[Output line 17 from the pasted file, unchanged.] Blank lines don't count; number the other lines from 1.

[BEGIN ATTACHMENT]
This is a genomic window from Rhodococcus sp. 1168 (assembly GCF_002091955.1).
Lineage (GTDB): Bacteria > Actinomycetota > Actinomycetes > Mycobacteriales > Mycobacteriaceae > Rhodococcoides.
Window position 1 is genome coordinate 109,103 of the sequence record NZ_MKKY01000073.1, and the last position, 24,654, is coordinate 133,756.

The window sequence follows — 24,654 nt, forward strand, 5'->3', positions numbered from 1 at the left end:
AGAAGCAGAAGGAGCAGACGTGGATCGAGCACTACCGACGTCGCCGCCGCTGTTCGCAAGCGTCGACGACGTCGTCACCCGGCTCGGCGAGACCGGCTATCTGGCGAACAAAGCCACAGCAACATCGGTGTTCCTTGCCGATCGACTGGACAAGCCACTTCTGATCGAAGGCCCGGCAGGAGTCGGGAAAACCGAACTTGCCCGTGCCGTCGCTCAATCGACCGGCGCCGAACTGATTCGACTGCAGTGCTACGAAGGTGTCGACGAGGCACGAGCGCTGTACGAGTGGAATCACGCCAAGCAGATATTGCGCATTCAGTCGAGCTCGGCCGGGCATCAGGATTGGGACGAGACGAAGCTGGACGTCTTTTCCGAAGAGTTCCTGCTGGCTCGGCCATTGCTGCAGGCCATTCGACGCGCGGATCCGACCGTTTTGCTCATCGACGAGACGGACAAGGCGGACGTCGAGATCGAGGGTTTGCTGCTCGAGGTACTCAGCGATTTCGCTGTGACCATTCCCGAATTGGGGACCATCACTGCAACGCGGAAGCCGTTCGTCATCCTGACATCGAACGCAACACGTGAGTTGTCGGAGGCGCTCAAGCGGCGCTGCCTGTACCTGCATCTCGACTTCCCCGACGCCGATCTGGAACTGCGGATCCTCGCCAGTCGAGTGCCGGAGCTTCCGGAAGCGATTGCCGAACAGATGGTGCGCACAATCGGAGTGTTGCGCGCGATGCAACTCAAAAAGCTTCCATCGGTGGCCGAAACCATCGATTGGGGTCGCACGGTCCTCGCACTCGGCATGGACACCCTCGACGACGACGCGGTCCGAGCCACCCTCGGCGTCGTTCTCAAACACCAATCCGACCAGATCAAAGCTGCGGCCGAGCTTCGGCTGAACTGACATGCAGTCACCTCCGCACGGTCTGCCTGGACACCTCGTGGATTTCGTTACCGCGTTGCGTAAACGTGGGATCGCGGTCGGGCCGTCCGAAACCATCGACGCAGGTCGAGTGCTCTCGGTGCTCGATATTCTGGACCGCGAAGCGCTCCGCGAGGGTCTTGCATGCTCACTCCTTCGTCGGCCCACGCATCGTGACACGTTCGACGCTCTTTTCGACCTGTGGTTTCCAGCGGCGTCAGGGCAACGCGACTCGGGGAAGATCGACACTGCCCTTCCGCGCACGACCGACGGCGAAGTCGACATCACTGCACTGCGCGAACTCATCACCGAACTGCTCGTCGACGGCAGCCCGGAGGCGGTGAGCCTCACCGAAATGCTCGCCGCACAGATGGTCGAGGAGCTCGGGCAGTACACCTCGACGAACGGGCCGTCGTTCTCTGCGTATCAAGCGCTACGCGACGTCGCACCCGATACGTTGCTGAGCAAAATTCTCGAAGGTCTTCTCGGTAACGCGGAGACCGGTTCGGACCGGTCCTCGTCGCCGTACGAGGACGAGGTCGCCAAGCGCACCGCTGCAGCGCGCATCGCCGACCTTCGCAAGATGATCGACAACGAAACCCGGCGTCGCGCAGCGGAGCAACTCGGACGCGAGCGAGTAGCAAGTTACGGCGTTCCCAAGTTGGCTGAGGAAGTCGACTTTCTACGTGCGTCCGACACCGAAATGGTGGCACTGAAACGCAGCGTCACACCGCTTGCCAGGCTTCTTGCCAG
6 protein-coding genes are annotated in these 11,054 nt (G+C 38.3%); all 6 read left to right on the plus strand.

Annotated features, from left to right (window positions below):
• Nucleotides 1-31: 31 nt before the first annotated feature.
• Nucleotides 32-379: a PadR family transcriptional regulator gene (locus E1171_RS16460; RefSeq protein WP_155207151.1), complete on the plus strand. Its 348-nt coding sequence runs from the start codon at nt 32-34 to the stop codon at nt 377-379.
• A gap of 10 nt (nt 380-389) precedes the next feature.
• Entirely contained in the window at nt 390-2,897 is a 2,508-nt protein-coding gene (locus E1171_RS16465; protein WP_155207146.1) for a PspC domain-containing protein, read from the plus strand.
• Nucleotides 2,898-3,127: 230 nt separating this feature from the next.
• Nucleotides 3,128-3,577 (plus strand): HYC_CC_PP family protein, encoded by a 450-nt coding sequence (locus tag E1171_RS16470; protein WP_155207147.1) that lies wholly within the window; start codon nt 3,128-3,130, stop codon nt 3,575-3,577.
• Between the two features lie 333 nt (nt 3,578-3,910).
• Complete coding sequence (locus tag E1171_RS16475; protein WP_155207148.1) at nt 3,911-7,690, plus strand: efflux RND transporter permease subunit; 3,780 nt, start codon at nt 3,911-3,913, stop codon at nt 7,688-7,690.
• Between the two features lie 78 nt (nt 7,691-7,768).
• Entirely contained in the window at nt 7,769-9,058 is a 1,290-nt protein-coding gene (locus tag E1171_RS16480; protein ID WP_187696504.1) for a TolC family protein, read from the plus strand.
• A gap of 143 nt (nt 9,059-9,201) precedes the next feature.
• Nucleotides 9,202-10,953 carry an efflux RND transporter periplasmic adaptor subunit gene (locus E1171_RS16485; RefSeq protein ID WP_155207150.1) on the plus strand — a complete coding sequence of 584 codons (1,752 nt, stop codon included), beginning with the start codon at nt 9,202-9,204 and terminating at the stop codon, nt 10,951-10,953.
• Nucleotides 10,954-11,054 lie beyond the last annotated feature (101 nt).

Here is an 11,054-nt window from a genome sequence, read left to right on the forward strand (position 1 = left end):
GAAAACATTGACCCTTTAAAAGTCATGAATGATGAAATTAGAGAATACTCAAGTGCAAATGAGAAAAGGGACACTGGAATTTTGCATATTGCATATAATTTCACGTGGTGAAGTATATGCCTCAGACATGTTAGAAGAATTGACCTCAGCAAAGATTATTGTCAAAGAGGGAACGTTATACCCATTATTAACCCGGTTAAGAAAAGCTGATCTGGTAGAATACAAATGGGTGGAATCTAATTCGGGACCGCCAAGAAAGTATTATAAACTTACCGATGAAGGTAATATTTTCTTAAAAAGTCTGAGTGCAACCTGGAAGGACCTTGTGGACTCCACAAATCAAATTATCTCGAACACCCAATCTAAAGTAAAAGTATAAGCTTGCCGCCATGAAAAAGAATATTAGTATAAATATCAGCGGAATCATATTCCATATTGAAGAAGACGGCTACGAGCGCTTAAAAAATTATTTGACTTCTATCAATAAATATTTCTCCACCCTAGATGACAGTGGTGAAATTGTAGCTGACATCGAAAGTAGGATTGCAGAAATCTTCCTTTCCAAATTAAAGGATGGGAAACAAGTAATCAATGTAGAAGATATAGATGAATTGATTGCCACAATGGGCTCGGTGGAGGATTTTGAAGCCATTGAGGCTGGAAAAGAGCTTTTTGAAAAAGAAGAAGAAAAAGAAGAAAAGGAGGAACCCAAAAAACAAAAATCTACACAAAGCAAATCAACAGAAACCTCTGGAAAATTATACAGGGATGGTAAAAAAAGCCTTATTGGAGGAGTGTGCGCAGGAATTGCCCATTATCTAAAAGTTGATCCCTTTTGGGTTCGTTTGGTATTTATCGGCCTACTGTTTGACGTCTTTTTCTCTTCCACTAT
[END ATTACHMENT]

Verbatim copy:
• Entirely contained in the window at nt 7,769-9,058 is a 1,290-nt protein-coding gene (locus tag E1171_RS16480; protein ID WP_187696504.1) for a TolC family protein, read from the plus strand.